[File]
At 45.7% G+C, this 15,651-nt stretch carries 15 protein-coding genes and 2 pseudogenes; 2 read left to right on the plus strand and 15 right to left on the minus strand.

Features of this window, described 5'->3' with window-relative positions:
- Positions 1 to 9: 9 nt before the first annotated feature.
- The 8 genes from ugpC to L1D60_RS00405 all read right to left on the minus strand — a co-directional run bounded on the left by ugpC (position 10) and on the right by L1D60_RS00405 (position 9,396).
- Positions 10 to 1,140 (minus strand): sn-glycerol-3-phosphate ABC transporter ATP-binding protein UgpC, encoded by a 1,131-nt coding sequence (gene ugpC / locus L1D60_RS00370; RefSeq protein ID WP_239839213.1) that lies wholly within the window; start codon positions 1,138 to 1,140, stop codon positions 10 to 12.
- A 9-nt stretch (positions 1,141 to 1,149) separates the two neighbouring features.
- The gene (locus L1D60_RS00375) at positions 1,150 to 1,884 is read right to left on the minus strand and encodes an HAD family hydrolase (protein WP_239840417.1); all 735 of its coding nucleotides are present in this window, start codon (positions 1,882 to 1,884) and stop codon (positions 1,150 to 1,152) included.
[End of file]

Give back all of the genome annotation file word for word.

At 45.7% G+C, this 15,651-nt stretch carries 15 protein-coding genes and 2 pseudogenes; 2 read left to right on the plus strand and 15 right to left on the minus strand.

Features of this window, described 5'->3' with window-relative positions:
- Positions 1 to 9: 9 nt before the first annotated feature.
- The 8 genes from ugpC to L1D60_RS00405 all read right to left on the minus strand — a co-directional run bounded on the left by ugpC (position 10) and on the right by L1D60_RS00405 (position 9,396).
- Positions 10 to 1,140 (minus strand): sn-glycerol-3-phosphate ABC transporter ATP-binding protein UgpC, encoded by a 1,131-nt coding sequence (gene ugpC / locus L1D60_RS00370; RefSeq protein ID WP_239839213.1) that lies wholly within the window; start codon positions 1,138 to 1,140, stop codon positions 10 to 12.
- A 9-nt stretch (positions 1,141 to 1,149) separates the two neighbouring features.
- The gene (locus L1D60_RS00375) at positions 1,150 to 1,884 is read right to left on the minus strand and encodes an HAD family hydrolase (protein WP_239840417.1); all 735 of its coding nucleotides are present in this window, start codon (positions 1,882 to 1,884) and stop codon (positions 1,150 to 1,152) included.